Penguin Random House
Have you ever looked at diggers and cranes and imagined they look like dinosaurs? Well this book does just that, tapping into two popular themes with young children and blending them together to create an amazing set of creatures – DIGGERSAURS! Bold illustrations, a rhyming text and an imaginative idea make this a great story for sharing again and again.
Share the story
Watch a trailer
Have fun with reading this story aloud dramatically, including the sound effects. There is lots to look at in the illustrations and children may well want to talk about some of the diggersaurs.
If you read this story often, children will remember the words and be able to join in as you read. They will enjoy the sound effects and may like making them with their voices or improvised instruments. The end papers are fun for this too, you could take turns saying the sounds.
Tell the story
After hearing the story a few times, children will get to know it well. Encourage them tell it to you in their own words, with some words or phrases from the story, using the pictures to help them.
Talk about the story
Talk about the names for the different diggersaurs, lots of them have names that are about the job they do. Perhaps you could make up more together.
Which is your child’s favourite diggersaur?
Spot the details in the illustrations and talk about them, for example what the little figures are doing, the dinosaur fossil, how the ‘breakasaurus’ creates cracks in the earth.
Watch the story read aloud
Michael Whaite, the creator of Diggersaurs talks about his inspiration for the book and how he hopes young readers will respond:
‘Diggersaurs have always existed in my world. I grew up on a farm so I was surrounded by tractors and diggers. I was always comparing them to dinosaurs - they’re large, loud, smelly and they make the earth move. My father and I nicknamed them Diggersaurs and I always intended to draw what I saw and share our quirky way of looking at construction machinery.’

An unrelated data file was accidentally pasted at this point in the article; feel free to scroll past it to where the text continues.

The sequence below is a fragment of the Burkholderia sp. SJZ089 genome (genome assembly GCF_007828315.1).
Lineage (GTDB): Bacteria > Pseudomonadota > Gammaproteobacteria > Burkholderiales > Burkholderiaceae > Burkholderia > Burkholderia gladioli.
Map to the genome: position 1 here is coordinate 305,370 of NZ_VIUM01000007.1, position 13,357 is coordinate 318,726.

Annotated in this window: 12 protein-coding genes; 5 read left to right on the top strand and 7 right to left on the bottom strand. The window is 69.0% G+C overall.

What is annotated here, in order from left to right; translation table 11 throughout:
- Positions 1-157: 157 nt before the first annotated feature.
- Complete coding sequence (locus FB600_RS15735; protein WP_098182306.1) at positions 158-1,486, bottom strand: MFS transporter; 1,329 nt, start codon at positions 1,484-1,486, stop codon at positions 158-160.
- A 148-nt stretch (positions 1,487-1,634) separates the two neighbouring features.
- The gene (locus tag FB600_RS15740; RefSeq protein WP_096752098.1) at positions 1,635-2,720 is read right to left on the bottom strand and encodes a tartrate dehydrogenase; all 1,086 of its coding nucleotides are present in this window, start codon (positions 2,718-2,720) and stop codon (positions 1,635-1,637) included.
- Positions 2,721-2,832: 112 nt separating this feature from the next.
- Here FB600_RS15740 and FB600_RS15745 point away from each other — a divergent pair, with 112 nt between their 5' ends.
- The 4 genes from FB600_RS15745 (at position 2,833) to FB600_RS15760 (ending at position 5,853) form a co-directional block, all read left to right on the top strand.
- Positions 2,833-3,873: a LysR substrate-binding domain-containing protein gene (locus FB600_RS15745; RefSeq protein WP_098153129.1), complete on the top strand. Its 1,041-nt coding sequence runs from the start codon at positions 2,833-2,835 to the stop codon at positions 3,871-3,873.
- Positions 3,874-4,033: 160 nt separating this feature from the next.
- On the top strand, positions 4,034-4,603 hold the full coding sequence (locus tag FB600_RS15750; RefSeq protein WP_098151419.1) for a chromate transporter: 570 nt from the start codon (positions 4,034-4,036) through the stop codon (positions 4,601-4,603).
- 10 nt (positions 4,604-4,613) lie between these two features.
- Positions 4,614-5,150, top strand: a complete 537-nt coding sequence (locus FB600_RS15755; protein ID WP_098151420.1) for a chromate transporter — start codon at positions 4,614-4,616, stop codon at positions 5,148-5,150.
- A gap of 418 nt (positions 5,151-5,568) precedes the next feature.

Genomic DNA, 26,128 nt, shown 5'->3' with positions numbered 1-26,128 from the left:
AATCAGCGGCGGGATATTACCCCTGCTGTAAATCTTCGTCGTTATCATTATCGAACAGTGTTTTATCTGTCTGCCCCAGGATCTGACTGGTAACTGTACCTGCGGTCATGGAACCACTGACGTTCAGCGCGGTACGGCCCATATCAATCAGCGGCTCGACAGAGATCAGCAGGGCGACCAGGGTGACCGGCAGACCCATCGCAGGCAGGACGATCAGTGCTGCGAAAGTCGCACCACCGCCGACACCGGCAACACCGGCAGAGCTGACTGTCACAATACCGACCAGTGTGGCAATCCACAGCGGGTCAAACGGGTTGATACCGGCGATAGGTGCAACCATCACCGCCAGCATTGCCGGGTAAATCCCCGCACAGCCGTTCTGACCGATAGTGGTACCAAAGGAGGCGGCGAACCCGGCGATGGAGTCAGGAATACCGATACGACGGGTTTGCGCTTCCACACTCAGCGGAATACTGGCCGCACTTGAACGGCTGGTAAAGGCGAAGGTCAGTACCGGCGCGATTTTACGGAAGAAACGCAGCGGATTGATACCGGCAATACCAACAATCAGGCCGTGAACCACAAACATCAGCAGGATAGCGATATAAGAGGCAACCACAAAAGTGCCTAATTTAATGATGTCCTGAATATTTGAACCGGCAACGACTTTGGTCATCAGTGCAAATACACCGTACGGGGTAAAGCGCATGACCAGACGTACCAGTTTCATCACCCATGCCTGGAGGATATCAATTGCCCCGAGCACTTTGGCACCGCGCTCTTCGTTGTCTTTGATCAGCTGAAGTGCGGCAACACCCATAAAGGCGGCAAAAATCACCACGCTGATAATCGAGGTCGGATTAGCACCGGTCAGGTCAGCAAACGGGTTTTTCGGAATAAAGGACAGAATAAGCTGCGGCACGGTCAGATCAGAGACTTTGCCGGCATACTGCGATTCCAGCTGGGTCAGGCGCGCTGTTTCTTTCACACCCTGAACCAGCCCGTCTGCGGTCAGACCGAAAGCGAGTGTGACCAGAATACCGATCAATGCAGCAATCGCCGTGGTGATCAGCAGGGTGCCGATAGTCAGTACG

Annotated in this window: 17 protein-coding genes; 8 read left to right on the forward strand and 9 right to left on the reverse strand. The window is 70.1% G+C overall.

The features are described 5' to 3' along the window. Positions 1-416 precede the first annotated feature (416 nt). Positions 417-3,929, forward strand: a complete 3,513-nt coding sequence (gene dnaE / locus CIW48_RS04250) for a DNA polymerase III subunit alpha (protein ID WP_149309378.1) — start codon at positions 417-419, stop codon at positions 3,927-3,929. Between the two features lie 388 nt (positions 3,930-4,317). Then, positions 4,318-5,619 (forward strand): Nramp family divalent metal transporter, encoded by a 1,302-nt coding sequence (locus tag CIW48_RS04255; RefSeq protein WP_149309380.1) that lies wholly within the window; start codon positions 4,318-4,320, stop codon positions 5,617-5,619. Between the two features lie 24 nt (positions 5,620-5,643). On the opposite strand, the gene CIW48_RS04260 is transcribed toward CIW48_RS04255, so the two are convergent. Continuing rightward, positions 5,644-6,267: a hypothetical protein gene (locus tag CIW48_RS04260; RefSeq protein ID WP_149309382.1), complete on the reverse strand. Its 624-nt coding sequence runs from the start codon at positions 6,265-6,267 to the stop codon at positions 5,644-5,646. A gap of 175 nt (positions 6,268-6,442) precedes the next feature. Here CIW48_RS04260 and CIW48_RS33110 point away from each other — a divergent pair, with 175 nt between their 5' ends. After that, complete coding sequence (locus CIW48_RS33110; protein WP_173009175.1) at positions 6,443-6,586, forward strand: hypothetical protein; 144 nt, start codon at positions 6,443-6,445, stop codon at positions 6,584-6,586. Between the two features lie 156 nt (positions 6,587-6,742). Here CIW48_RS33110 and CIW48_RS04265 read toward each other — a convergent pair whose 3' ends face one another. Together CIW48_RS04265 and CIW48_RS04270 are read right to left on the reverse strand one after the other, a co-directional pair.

‘I hope children will enjoy meeting the Diggersaurs and counting them as they read through the book. I also hope I can inspire young people to engage their imaginations with the world around them. Joining in with the sound effects can be fun too - TOOT TOOT!!’
'Diggersaurs is currently one of Casper’s favourite books - combining dinosaurs with diggers was definitely a winning combination!
Casper enjoys pretending that his toys have turned into Diggersaurs and gives them all names after the sounds they make - his favourite is KERLUNK(ASAURUS)!
On the way to nursery Casper is often looking out for where the next Diggersaur may be hiding. He likes to make the noises and make me guess which Diggersaur he is - so I am fast being able to distinguish my CHOMPS from my NOM-NOMS!”
Casper loves reading but he gets particularly excited when we can bring books to life for him. Lovemybooks provides some great inspiration for how to achieve this.'
Things to make and do
Go for a walk
See if you can spot any ‘diggersaurs’ (diggers and cranes) and talk about what they are doing. What might they be called?
Children could pretend to be a diggersaur: scooping, honking, lifting
Playing with toy diggers
If you have toy diggers children could put stickers on them for eyes and make up names for them. If you have access to sand or earth they could play with their ‘diggersaurs’ there.
Over three’s could draw a diggersaur, perhaps design a different one. What will its name be?
Find out more